Shifting under the hands of an unknown man, I finally concede that I can never trust anyone from this day forward. Making a promise to myself, I vow to never weaken my resolve again, or to rely on anyone to get me through life. Provided I survive this torture, I know I can never learn to love again because my heart is now dead. It died the moment my father closed the door and left me with a monster.
A truth I have known for so long, but never dared to fully acknowledge, seeps to the surface of my damaged and permanently scarred soul – my own parents have failed me. They have failed to keep me safe in every way a parent should. They have failed more times than I can even begin to count. It is their mistakes that have led me to this place of unimaginable pain and suffering.
With a slow, heavy beating heart, the first brick of an invisible wall drops into place. Each one thereafter falls in line, forming an impenetrable structure around me. Standing on the edge of no return, the darkness in my mind is heavenly. With open arms, I finally give myself over to it, and it takes me under.
Happy fifteenth birthday.
“YOU’VE GOT A foul fucking mouth, Petersen!”
“Screw you, arsehole!”
“You better have it by the end of the week, or I’ll get it my own way!” Danny says suggestively, leaning his full weight on either side of the architrave.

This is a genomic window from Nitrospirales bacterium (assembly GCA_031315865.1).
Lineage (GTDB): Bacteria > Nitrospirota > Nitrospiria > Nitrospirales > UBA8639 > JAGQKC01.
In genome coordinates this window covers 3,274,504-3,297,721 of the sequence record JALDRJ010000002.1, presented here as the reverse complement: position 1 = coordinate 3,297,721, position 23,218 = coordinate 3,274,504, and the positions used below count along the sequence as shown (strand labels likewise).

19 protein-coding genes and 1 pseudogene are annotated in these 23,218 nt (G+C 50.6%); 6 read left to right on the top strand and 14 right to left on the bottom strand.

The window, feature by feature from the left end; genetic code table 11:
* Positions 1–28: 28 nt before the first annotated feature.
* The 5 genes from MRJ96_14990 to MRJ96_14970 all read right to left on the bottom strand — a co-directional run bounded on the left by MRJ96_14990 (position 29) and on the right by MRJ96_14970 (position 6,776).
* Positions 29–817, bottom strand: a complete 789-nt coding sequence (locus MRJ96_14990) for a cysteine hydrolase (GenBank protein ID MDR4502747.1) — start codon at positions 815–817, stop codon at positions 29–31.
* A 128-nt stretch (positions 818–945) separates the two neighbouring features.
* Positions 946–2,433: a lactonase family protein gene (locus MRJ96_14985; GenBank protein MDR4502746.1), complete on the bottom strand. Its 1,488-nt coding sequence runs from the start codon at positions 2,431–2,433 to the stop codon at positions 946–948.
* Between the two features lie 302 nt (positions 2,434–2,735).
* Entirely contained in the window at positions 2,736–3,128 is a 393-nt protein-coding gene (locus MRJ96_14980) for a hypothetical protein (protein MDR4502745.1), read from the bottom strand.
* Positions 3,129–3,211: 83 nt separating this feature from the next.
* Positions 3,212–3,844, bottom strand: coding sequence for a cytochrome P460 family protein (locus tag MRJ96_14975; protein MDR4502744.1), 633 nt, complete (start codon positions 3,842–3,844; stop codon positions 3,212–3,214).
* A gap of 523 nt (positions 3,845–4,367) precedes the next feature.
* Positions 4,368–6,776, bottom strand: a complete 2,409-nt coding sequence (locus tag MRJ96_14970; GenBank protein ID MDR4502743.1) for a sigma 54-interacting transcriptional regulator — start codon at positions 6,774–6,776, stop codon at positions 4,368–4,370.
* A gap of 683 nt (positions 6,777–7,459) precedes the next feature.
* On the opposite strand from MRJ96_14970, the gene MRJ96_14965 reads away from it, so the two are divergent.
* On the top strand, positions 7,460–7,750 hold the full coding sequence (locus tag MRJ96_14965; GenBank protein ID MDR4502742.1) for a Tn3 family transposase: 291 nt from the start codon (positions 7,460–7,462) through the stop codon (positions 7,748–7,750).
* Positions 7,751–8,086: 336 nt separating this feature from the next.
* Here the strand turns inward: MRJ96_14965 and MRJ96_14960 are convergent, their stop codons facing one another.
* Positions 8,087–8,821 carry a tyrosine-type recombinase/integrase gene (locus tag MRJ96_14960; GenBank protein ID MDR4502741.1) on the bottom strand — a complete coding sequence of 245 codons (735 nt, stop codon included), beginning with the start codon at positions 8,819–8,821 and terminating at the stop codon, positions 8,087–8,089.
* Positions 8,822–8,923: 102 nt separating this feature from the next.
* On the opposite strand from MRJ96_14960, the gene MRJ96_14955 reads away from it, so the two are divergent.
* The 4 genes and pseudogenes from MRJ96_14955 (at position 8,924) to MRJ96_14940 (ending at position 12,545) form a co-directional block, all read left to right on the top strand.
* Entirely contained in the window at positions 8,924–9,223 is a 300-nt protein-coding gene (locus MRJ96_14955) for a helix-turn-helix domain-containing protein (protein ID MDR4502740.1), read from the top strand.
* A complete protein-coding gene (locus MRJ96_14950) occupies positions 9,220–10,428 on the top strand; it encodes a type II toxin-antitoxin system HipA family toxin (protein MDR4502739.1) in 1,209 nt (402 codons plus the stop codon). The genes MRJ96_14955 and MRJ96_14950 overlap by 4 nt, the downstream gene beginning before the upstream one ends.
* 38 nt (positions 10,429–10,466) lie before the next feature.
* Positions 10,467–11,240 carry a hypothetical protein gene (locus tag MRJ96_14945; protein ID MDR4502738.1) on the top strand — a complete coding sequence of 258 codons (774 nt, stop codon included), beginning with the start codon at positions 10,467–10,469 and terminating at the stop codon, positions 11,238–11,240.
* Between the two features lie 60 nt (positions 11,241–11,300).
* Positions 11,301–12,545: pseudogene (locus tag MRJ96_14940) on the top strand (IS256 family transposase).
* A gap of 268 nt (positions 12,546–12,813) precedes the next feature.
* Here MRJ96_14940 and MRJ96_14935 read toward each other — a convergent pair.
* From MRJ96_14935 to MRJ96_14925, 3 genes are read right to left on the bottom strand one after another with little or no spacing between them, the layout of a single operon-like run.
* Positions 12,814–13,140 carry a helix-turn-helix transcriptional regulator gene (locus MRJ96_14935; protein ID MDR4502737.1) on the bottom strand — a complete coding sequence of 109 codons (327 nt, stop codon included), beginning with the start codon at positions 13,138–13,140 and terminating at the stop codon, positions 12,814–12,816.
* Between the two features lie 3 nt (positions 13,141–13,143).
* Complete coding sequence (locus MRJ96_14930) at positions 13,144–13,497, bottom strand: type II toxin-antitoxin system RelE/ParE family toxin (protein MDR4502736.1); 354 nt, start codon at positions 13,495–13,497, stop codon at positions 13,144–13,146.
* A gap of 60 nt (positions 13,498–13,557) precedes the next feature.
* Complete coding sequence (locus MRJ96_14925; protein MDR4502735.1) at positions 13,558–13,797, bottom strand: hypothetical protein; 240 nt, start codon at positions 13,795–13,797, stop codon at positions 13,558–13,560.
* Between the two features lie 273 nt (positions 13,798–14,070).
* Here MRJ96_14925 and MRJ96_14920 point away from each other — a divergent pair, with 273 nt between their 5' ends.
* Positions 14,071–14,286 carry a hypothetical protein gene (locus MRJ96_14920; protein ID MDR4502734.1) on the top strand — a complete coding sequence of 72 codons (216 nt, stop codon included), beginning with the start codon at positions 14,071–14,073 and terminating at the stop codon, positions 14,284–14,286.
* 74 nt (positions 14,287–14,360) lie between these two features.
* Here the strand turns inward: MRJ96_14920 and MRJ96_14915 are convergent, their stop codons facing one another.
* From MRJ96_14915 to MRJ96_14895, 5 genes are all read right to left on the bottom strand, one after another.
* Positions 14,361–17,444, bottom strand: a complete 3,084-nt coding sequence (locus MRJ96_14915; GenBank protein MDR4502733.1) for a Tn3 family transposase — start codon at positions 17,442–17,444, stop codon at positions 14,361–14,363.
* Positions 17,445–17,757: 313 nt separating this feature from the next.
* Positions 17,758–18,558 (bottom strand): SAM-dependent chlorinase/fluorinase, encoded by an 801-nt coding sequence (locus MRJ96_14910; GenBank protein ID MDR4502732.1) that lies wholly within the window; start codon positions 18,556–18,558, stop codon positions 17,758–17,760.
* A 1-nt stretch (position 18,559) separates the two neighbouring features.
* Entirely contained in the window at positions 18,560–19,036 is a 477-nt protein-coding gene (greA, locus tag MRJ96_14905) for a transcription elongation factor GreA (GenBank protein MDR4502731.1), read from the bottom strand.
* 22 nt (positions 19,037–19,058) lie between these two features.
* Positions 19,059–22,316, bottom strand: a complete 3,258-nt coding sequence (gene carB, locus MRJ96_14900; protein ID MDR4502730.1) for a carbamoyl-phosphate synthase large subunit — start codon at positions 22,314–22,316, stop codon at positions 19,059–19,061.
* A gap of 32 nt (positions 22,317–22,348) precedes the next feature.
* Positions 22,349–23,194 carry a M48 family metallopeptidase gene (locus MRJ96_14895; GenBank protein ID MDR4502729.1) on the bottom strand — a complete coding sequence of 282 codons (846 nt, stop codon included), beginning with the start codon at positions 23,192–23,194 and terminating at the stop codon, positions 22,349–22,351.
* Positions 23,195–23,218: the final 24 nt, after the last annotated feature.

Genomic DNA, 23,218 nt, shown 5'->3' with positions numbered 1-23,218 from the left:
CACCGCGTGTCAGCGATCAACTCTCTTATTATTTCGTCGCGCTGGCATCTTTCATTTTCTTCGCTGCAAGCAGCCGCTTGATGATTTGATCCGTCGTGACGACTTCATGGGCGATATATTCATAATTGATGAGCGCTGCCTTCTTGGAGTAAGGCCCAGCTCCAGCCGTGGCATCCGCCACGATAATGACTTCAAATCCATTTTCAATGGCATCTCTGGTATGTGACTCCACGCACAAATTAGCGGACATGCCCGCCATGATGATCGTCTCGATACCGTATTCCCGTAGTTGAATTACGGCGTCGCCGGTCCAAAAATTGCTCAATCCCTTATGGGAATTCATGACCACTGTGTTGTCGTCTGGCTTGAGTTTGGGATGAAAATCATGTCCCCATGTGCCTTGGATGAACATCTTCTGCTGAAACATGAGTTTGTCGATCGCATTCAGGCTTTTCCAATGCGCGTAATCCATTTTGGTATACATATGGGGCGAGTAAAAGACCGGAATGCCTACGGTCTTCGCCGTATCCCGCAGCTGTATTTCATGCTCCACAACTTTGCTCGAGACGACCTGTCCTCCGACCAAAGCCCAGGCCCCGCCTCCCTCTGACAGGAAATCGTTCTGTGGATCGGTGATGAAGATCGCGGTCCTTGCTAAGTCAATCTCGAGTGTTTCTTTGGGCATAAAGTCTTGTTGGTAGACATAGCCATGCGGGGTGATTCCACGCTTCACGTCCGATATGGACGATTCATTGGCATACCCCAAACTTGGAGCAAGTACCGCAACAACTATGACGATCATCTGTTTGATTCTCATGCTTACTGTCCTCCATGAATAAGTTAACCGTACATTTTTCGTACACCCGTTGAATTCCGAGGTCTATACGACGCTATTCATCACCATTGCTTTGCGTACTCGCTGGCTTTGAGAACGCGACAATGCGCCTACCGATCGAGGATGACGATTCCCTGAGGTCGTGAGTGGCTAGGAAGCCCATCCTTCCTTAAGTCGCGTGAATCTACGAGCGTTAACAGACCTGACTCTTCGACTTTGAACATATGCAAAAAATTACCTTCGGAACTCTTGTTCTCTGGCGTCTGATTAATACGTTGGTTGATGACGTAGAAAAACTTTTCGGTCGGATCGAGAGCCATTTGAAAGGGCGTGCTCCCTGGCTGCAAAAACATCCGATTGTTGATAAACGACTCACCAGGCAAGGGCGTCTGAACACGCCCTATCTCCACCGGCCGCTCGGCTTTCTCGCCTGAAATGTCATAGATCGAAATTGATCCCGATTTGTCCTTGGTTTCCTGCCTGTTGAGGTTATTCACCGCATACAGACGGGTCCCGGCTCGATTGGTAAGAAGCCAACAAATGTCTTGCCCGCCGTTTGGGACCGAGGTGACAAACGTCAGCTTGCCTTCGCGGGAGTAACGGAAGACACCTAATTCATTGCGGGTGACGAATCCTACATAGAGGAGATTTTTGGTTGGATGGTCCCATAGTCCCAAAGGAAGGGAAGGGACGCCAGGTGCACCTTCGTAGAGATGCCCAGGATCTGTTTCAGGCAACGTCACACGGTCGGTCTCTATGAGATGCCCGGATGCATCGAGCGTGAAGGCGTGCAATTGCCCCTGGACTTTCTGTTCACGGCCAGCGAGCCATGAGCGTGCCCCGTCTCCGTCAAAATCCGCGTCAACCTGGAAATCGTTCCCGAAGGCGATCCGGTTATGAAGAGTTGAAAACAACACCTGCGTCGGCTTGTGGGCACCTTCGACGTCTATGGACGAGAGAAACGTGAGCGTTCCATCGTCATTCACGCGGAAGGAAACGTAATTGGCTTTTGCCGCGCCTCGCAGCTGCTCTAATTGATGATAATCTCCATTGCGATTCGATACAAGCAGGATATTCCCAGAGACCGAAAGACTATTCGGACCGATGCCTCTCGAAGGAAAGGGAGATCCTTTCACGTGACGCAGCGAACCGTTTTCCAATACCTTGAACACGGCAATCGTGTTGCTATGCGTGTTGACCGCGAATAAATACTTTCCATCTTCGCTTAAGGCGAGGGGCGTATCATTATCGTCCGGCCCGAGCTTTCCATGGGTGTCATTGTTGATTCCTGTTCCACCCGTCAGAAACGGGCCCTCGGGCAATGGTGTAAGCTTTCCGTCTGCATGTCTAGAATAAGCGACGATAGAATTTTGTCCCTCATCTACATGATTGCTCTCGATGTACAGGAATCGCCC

“Fuck you!” I throw back, watching him finally retreat from my front door. I have listened to him bitch about late rent payments all week, and I’ve had enough. Slamming the door shut behind my irate landlord, the wood creaks ominously under the unnecessary force imposed upon it.
Marching down the small hallway with determination, I stand in the doorway of the living room with my hands on my hips. My foot taps wildly, vexed and out of control. Sam moves slowly, bringing her forearm over her face and rubbing the sleep from her eyes. Picking up the cushion from the chair beside me, I throw it at her with as much force as I can muster. She shoots up the instant it bounces off her stomach and gives me a look of pure annoyance. My hands ball into tight fists. She’s so goddamn lucky it isn’t something harder!